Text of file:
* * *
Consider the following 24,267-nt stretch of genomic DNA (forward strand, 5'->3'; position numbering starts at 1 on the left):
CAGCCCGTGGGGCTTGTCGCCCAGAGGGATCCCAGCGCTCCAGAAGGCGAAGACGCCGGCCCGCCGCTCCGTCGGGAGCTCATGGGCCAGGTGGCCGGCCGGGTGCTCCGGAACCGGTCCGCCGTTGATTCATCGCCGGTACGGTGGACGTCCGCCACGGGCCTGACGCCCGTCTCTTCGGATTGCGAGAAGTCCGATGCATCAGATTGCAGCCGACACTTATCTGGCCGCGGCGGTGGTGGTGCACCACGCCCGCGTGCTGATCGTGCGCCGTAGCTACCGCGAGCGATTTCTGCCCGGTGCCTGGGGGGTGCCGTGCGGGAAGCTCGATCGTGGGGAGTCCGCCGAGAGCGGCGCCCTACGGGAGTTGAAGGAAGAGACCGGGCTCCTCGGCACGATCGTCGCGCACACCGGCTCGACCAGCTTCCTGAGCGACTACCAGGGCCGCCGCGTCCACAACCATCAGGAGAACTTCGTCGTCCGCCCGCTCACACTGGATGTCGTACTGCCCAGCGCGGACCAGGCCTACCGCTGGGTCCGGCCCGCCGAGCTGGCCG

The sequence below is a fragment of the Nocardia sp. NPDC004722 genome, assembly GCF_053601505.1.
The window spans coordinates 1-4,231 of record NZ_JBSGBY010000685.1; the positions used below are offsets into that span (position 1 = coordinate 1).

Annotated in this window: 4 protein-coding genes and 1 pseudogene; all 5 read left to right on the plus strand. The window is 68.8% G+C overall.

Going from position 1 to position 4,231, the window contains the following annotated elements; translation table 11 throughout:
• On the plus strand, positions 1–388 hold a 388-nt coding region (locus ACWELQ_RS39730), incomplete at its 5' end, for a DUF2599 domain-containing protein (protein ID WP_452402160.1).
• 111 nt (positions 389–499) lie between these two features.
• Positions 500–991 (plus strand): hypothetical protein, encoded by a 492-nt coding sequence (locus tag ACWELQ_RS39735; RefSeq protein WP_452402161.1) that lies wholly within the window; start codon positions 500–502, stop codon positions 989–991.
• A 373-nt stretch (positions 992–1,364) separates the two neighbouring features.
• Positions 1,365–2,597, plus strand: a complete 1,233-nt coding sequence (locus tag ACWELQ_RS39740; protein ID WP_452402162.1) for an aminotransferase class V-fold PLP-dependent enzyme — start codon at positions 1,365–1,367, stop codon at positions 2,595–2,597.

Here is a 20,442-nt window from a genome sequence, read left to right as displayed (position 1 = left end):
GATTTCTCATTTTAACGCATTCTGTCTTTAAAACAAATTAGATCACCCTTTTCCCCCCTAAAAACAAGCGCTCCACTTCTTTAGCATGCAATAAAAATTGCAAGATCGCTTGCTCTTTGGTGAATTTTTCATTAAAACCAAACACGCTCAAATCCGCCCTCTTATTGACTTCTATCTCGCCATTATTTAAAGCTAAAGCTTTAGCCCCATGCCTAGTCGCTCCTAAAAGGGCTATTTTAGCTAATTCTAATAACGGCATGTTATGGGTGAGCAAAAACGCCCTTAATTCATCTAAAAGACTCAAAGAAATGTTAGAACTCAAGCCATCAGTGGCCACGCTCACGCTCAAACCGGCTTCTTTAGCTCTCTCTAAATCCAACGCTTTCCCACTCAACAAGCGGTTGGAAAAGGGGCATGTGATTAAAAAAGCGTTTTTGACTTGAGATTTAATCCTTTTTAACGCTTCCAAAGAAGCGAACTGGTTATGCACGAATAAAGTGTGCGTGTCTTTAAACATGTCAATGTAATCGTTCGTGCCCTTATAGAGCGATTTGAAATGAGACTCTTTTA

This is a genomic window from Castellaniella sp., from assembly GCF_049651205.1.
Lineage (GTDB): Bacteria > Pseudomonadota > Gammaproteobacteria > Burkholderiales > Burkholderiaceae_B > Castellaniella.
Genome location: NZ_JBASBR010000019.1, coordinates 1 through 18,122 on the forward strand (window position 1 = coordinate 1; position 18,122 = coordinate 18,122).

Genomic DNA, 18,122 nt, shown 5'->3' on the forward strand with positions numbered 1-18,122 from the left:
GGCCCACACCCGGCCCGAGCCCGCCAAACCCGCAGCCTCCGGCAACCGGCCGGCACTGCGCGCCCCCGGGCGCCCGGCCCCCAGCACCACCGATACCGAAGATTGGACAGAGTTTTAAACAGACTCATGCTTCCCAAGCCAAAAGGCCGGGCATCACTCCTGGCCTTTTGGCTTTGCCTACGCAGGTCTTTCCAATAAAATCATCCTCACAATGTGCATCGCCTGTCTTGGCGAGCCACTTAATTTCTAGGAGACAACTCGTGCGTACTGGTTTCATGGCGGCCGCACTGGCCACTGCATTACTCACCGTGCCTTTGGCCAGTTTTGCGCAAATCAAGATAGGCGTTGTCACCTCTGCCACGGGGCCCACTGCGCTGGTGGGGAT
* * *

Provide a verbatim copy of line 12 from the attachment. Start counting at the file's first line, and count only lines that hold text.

Here is a 20,442-nt window from a genome sequence, read left to right as displayed (position 1 = left end):